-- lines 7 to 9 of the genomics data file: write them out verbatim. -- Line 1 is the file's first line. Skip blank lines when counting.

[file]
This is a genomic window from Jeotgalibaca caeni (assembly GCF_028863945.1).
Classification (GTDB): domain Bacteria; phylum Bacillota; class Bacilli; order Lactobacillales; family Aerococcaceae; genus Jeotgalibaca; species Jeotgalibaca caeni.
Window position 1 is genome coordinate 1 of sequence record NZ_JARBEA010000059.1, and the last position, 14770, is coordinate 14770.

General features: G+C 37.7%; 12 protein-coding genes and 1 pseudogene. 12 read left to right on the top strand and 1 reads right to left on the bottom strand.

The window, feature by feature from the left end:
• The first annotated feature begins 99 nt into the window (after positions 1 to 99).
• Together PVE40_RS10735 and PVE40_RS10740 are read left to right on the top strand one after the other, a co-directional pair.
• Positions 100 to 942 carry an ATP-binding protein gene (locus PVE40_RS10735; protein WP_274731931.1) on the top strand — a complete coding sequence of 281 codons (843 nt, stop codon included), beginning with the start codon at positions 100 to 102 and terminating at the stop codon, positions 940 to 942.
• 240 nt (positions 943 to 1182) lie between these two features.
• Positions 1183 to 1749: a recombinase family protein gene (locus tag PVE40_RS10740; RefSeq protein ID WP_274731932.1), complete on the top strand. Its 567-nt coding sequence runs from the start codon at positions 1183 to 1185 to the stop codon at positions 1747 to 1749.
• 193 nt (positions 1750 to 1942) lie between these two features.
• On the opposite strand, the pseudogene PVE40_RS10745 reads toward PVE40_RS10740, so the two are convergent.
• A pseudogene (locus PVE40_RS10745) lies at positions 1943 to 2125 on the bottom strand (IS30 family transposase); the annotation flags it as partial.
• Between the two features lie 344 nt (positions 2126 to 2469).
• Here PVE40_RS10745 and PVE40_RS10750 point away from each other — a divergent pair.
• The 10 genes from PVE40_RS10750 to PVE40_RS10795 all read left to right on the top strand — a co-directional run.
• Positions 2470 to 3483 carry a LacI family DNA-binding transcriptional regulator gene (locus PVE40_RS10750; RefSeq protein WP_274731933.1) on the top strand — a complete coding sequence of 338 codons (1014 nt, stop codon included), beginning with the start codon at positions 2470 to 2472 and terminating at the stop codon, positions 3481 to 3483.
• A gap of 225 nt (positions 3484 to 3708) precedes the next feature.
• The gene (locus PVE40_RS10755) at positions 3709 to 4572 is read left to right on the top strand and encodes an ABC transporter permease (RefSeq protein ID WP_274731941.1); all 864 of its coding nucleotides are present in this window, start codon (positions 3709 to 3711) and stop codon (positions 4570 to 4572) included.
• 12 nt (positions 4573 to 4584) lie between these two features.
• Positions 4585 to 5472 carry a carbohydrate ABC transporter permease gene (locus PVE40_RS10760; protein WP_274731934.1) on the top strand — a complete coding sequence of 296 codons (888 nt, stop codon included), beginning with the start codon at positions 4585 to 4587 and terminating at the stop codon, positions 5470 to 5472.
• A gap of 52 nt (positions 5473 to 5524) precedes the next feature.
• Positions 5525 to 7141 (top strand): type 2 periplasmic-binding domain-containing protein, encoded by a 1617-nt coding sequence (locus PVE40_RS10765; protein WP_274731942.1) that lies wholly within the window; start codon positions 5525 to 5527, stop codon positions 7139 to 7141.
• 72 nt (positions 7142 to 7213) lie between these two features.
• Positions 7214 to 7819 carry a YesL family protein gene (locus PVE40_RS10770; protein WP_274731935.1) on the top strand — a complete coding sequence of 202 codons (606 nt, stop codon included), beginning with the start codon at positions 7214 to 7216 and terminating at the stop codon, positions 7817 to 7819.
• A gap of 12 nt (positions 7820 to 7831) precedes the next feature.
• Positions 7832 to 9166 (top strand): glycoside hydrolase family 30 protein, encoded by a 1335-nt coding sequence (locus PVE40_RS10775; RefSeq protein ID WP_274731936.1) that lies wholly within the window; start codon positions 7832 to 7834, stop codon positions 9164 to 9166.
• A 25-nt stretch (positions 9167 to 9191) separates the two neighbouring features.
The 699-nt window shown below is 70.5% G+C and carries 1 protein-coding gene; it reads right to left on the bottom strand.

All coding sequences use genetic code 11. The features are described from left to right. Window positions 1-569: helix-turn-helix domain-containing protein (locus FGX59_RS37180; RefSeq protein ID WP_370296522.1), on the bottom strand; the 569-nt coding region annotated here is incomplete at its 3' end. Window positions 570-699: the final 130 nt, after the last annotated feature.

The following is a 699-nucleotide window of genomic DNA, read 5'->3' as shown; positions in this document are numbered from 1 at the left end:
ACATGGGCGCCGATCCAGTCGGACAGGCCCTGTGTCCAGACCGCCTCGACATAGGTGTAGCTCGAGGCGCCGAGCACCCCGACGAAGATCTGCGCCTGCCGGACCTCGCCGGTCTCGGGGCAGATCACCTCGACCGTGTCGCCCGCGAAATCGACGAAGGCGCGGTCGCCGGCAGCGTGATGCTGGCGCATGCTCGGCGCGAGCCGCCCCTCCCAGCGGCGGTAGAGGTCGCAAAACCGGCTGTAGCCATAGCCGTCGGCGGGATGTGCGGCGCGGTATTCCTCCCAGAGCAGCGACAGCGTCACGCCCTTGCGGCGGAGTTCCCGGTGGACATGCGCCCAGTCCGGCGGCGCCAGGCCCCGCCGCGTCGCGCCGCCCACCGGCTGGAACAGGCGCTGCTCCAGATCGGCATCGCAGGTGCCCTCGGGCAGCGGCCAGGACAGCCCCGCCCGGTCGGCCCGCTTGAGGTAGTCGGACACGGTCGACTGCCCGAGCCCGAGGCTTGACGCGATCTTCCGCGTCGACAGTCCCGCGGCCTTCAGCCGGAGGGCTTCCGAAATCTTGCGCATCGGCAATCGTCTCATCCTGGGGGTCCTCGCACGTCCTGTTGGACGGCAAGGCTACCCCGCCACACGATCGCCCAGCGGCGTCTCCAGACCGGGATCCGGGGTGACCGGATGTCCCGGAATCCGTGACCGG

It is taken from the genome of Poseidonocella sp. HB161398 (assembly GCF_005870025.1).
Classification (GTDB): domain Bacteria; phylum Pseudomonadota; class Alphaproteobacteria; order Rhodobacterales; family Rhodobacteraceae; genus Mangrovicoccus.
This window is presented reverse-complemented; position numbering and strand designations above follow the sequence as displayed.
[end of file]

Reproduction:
• Together PVE40_RS10735 and PVE40_RS10740 are read left to right on the top strand one after the other, a co-directional pair.
• Positions 100 to 942 carry an ATP-binding protein gene (locus PVE40_RS10735; protein WP_274731931.1) on the top strand — a complete coding sequence of 281 codons (843 nt, stop codon included), beginning with the start codon at positions 100 to 102 and terminating at the stop codon, positions 940 to 942.
• 240 nt (positions 943 to 1182) lie between these two features.